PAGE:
Show ContentsIllidge History, Family Crest & Coats of Arms

Illidge is a name whose history is connected to the ancient Anglo-Saxon tribes of Britain. The name is derived from when the Illidge family once lived in the area referred to as Illide Green in the county of Cheshire. This place-name was originally derived from the Anglo-Norman French word isle or ile, which means islet and the Old English word lache, which means a lake. Therefore the original bearers of the surname Illidge lived near an islet located by a lake.

Early Origins of the Illidge family

The surname Illidge was first found in Suffolk, where they held a family seat from ancient times.

Early History of the Illidge family

This web page shows only a small excerpt of our Illidge research. Another 171 words (12 lines of text) covering the years 1188, 1500, 1799, 1799 and 1851 are included under the topic Early Illidge History in all our PDF Extended History products and printed products wherever possible.

Illidge Spelling Variations

Sound was what guided spelling in the essentially pre-literate Middle Ages, so one person's name was often recorded under several variations during a single lifetime. Also, before the advent of the printing press and the first dictionaries, the English language was not standardized. Therefore, spelling variations were common, even among the names of the most literate people. Known variations of the Illidge family name include Illege, Illedge, Iledge, Ilege, Illega, Illige, Illidge, Illges, Ilige and many more.

Early Notables of the Illidge family (pre 1700)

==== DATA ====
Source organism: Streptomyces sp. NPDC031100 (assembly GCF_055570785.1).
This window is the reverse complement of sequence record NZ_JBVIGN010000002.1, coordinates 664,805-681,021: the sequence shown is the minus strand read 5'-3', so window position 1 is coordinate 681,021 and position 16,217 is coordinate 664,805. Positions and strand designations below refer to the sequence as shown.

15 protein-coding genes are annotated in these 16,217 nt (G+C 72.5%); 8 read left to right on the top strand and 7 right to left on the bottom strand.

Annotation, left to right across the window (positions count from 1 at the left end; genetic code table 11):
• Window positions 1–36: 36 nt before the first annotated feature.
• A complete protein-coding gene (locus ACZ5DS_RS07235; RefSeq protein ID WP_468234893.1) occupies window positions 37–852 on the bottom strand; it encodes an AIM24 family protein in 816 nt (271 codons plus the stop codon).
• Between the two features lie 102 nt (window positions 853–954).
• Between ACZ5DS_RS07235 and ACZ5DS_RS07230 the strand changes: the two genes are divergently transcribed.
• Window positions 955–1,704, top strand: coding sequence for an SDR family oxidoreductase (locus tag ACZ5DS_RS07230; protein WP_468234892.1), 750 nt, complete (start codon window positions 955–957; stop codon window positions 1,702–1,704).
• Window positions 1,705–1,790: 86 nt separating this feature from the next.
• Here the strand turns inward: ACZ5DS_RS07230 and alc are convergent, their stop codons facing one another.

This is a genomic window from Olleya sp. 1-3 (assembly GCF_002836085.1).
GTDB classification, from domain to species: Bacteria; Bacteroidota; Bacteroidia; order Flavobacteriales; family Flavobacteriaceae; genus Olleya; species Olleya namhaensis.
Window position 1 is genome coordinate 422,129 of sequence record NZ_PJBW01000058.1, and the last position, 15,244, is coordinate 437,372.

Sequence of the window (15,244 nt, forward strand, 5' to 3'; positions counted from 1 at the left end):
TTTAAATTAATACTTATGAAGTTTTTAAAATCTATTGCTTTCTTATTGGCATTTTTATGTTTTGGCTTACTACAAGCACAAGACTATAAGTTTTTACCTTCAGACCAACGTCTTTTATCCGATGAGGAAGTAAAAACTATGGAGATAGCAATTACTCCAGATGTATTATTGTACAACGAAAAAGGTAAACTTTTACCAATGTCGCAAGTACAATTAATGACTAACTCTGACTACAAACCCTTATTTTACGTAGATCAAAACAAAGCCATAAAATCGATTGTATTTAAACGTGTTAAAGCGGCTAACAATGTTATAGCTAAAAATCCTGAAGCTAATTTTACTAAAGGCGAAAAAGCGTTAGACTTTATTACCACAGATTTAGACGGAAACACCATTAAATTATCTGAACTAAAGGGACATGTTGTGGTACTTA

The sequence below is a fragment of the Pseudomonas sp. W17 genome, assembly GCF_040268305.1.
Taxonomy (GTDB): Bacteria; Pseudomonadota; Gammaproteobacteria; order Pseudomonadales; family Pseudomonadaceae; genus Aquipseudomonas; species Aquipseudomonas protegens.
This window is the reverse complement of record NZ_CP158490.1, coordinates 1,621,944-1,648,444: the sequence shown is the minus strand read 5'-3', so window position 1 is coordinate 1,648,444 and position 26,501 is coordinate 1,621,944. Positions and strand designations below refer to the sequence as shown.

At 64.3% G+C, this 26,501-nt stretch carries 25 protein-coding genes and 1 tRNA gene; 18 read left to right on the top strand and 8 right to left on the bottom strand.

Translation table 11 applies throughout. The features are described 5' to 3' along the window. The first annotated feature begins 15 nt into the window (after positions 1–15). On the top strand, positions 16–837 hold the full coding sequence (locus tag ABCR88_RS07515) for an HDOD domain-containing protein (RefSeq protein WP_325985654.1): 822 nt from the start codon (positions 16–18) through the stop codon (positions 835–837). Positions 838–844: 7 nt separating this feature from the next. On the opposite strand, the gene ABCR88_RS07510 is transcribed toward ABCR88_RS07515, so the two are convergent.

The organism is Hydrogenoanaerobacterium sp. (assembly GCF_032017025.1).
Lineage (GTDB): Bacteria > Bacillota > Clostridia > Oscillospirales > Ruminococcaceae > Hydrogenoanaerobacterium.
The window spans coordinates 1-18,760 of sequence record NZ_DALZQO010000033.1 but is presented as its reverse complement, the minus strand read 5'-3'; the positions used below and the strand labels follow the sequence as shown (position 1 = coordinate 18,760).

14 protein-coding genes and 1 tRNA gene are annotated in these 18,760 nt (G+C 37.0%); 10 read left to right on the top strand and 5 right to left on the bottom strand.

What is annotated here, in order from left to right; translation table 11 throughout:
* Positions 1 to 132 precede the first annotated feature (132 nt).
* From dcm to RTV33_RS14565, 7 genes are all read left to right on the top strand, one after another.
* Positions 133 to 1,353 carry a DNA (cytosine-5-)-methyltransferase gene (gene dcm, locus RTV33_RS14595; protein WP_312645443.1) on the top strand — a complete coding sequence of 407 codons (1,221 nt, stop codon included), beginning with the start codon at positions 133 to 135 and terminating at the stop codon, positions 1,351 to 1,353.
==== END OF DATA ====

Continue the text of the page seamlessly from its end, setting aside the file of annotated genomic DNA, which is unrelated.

More information is included under the topic Early Illidge Notables in all our PDF Extended History products and printed products wherever possible.

United States Illidge migration to the United States +

For political, religious, and economic reasons, thousands of English families boarded ships for Ireland, Canada, the America colonies, and many of smaller tropical colonies in the hope of finding better lives abroad. Although the passage on the cramped, dank ships caused many to arrive in the New World diseased and starving, those families that survived the trip often went on to make valuable contributions to those new societies to which they arrived. Early immigrants bearing the Illidge surname or a spelling variation of the name include:

Illidge Settlers in United States in the 20th Century
  • Mary Francis Illidge, aged 23, who settled in America from St. Kitts, in 1903
  • Maud Illidge, aged 18, who landed in America from St Martins, in 1906
  • Charlotte Illidge, aged 38, who landed in America from Anguilla, in 1906
  • Victor E. Illidge, aged 29, who settled in America from St, Martin, in 1908
  • Louisa Illidge, aged 27, who landed in America from New Ferry, England, in 1910
  • ... (More are available in all our PDF Extended History products and printed products wherever possible.)

Contemporary Notables of the name Illidge (post 1700) +

  • Joseph P. Illidge, American writer and actor, known for Mindgame (2003), Heartstrings, Inc. (2003) and The End of the Beginning (2006)
  • Max Illidge, American actor, known for Talking Heads: Burning Down the House (1983)
  • Keith Illidge, American actor, known for Titan the Urban Samurai (2013), Last Known Location and The Brotherhood (2017)
  • Thomas Henry Illidge (1799-1851), English portrait painter, born at Birmingham on 26 Sept. 1799 who belonged to a family resident near Nantwich in Cheshire [1]
  • Tim Illidge, British Professor of Targeted Therapy and Oncology, University of Manchester

The Illidge Motto +

The motto was originally a war cry or slogan. Mottoes first began to be shown with arms in the 14th and 15th centuries, but were not in general use until the 17th century. Thus the oldest coats of arms generally do not include a motto. Mottoes seldom form part of the grant of arms: Under most heraldic authorities, a motto is an optional component of the coat of arms, and can be added to or changed at will; many families have chosen not to display a motto.

Motto: Aquila non captat muscas
Motto Translation: The eagle is no fly-catcher.

  1. Wikisource contributors. "Dictionary of National Biography, 1885-1900." Wikisource . Wikisource , 4 Jun. 2018. Web. 11 August 2020 on Facebook